6 things to consider before taking a split parental leave
More companies are offering extended parental leave to all employees, which has led to an uptick of questions - especially from non-birthing parents - on whether they should split their leave.
What’s the better choice – to take a few weeks off when the child first arrives and use the rest at a later time, or take the full parental leave all at once?
Our answer is: it really depends on your personal circumstances at work and home.
There are many factors that come into play before landing on what feels right, including employer policies, childcare options and what is most helpful to your growing family.
First, a few things to consider:
Most parents who weigh the option of splitting up their parental leave have a partner who they are “taking turns” with for parental leave; as such, much of our advice will reference another partner
- Some of our advice, however, also applies to single parents who have extended (20+ weeks) of paid parental leave where they may want to start outsourced childcare options before they fully utilize all of their weeks of parental leave, and save the remaining time for later
- The ability to split paid parental leave is dependent on your company’s willingness to allow two shorter leaves, so review your policy or consult with HR to learn if splitting leave is even an option
Assuming splitting your parental leave is an option, weigh the following pros and cons before finalizing your parental leave plans with your employer to ensure it will best serve your needs.
The pros of splitting up parental leave
- Pro #1: You can choose a schedule that best supports your family
Flexible policies that allow structuring your leave creatively can be extremely helpful, and many feel relieved to have the option to save a portion for a time that is most suitable for their family’s needs.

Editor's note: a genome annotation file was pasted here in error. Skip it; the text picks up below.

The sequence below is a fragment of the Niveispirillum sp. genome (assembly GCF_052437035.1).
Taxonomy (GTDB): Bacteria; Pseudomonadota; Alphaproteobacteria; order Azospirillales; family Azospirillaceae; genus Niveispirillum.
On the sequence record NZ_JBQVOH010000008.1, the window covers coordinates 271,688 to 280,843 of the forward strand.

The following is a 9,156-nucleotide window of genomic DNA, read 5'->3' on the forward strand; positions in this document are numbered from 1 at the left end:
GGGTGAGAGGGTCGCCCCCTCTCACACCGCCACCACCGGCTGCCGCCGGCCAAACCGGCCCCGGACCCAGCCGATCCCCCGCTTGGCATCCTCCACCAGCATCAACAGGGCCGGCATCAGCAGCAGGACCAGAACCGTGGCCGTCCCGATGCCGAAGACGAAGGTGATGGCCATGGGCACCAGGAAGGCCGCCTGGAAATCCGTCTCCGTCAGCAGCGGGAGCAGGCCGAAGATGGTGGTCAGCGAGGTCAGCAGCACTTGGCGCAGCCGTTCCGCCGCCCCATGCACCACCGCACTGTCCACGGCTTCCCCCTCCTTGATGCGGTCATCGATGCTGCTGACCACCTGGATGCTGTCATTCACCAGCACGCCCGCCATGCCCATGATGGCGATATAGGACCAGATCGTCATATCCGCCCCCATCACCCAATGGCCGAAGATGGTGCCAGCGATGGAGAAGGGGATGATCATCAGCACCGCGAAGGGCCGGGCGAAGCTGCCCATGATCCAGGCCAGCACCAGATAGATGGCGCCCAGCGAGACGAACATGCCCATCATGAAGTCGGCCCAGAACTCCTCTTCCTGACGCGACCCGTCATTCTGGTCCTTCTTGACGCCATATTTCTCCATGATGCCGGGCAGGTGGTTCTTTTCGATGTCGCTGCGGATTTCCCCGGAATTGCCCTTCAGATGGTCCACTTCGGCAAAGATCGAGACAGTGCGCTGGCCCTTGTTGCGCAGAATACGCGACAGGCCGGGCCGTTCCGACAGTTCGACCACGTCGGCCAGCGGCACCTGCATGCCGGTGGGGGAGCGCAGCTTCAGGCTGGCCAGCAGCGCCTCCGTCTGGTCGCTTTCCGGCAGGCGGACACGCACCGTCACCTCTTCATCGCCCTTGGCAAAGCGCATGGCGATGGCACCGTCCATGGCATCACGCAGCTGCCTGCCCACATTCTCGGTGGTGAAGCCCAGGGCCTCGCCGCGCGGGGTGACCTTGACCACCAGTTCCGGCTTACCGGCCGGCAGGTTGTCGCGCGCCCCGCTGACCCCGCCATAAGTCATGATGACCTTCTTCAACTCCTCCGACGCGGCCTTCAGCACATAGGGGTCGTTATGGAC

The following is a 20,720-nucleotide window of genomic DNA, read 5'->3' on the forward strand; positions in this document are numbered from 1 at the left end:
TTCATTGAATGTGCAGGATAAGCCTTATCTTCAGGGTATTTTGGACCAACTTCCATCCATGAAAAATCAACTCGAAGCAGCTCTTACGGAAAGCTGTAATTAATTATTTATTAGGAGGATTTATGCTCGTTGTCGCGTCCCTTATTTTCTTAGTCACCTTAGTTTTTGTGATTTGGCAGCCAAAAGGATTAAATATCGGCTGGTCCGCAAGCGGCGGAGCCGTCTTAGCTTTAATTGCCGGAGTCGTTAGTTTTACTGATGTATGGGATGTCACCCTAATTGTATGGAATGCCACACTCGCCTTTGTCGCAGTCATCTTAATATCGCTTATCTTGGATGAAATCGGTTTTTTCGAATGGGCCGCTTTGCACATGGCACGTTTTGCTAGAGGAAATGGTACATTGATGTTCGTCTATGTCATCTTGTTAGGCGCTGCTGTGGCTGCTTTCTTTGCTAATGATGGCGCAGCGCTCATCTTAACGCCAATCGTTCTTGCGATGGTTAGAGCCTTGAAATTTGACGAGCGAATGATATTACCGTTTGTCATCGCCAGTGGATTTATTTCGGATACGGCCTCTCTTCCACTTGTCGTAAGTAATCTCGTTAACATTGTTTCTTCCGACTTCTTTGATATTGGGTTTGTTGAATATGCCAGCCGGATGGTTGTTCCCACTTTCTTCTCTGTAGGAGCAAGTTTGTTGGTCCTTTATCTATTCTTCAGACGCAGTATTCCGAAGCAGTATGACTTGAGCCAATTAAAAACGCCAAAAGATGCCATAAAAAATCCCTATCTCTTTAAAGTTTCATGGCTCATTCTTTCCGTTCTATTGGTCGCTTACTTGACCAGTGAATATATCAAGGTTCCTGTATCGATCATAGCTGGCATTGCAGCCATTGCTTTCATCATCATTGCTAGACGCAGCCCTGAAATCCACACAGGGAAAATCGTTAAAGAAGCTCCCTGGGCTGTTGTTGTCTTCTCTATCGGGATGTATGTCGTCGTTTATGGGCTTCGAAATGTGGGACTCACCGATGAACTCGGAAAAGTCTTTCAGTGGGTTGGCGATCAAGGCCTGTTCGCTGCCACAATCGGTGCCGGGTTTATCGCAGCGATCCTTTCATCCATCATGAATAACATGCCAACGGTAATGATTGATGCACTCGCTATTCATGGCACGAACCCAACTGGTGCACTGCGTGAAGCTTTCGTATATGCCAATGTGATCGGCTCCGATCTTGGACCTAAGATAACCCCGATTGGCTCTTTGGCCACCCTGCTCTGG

In many cases, we see non-birthing parents save some or most of their parental leave for after their partner finishes their leave, particularly to fill a gap in childcare to save money - or to wait until the child’s immune system is stronger before putting them in daycare.
Others have coordinated their parental leave with other important family needs - like for summer break when an older child is home and needs supervision, or to take an extended trip to allow out-of-state or overseas family members to meet their new addition.
- Pro #2: It gives you the opportunity to focus on solo caregiving
One major benefit to taking most of your leave after your partner finishes theirs? You’ll find no better opportunity to be thrown into the parenting deep-end to figure out how to be a strong caretaker.
Learning how to be self-sufficient in caring for a new child is not often an option for both new parents in a partnership. Coordinating split leaves creates this significant opportunity for new parents.
This is an incredibly big deal! Splitting caretaking responsibilities with your partner not only improves your bond with the baby, but it also allows you to support your partner in their individual journey as a new parent.
- Pro #3: You can design your leave for a “better” time to be away from work